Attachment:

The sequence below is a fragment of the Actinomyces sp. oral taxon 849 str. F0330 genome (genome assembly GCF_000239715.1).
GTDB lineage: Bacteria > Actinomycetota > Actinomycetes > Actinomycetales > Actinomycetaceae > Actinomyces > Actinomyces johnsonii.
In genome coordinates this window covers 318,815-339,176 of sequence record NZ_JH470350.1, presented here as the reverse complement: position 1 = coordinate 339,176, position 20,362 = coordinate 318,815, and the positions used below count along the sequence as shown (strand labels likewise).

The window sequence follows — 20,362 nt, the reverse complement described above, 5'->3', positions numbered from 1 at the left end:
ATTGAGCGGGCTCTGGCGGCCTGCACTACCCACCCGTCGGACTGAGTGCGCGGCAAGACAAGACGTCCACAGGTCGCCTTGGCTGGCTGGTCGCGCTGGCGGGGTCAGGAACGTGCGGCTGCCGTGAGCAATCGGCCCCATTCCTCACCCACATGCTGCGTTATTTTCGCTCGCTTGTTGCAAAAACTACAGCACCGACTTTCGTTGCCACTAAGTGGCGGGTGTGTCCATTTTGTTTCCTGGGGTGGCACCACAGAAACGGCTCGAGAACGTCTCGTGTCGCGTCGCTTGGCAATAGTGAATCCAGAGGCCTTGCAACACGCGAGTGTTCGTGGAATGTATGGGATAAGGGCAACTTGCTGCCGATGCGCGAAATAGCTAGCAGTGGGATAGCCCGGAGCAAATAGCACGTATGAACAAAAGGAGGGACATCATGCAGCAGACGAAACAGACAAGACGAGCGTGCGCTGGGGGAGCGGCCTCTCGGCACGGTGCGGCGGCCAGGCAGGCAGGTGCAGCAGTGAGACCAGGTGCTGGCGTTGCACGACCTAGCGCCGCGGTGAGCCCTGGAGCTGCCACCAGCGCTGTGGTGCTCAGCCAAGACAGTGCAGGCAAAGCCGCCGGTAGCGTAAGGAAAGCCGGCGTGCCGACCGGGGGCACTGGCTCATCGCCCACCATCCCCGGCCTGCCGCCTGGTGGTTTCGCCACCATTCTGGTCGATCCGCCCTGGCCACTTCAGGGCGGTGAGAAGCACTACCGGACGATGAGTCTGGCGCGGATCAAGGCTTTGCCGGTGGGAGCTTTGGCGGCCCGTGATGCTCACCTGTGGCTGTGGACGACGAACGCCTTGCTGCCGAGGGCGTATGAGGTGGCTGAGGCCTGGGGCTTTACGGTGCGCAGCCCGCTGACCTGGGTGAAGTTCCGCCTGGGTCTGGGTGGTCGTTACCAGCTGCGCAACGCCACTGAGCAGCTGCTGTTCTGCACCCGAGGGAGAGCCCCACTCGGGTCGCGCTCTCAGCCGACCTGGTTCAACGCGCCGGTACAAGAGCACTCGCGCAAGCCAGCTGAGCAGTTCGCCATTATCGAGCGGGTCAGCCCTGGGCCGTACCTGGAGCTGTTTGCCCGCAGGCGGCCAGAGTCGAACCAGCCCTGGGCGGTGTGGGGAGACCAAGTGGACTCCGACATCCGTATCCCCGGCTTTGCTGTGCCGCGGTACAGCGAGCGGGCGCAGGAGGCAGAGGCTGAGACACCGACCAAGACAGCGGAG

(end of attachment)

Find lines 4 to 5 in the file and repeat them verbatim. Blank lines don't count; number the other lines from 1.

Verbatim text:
The window sequence follows — 20,362 nt, the reverse complement described above, 5'->3', positions numbered from 1 at the left end:
ATTGAGCGGGCTCTGGCGGCCTGCACTACCCACCCGTCGGACTGAGTGCGCGGCAAGACAAGACGTCCACAGGTCGCCTTGGCTGGCTGGTCGCGCTGGCGGGGTCAGGAACGTGCGGCTGCCGTGAGCAATCGGCCCCATTCCTCACCCACATGCTGCGTTATTTTCGCTCGCTTGTTGCAAAAACTACAGCACCGACTTTCGTTGCCACTAAGTGGCGGGTGTGTCCATTTTGTTTCCTGGGGTGGCACCACAGAAACGGCTCGAGAACGTCTCGTGTCGCGTCGCTTGGCAATAGTGAATCCAGAGGCCTTGCAACACGCGAGTGTTCGTGGAATGTATGGGATAAGGGCAACTTGCTGCCGATGCGCGAAATAGCTAGCAGTGGGATAGCCCGGAGCAAATAGCACGTATGAACAAAAGGAGGGACATCATGCAGCAGACGAAACAGACAAGACGAGCGTGCGCTGGGGGAGCGGCCTCTCGGCACGGTGCGGCGGCCAGGCAGGCAGGTGCAGCAGTGAGACCAGGTGCTGGCGTTGCACGACCTAGCGCCGCGGTGAGCCCTGGAGCTGCCACCAGCGCTGTGGTGCTCAGCCAAGACAGTGCAGGCAAAGCCGCCGGTAGCGTAAGGAAAGCCGGCGTGCCGACCGGGGGCACTGGCTCATCGCCCACCATCCCCGGCCTGCCGCCTGGTGGTTTCGCCACCATTCTGGTCGATCCGCCCTGGCCACTTCAGGGCGGTGAGAAGCACTACCGGACGATGAGTCTGGCGCGGATCAAGGCTTTGCCGGTGGGAGCTTTGGCGGCCCGTGATGCTCACCTGTGGCTGTGGACGACGAACGCCTTGCTGCCGAGGGCGTATGAGGTGGCTGAGGCCTGGGGCTTTACGGTGCGCAGCCCGCTGACCTGGGTGAAGTTCCGCCTGGGTCTGGGTGGTCGTTACCAGCTGCGCAACGCCACTGAGCAGCTGCTGTTCTGCACCCGAGGGAGAGCCCCACTCGGGTCGCGCTCTCAGCCGACCTGGTTCAACGCGCCGGTACAAGAGCACTCGCGCAAGCCAGCTGAGCAGTTCGCCATTATCGAGCGGGTCAGCCCTGGGCCGTACCTGGAGCTGTTTGCCCGCAGGCGGCCAGAGTCGAACCAGCCCTGGGCGGTGTGGGGAGACCAAGTGGACTCCGACATCCGTATCCCCGGCTTTGCTGTGCCGCGGTACAGCGAGCGGGCGCAGGAGGCAGAGGCTGAGACACCGACCAAGACAGCGGAG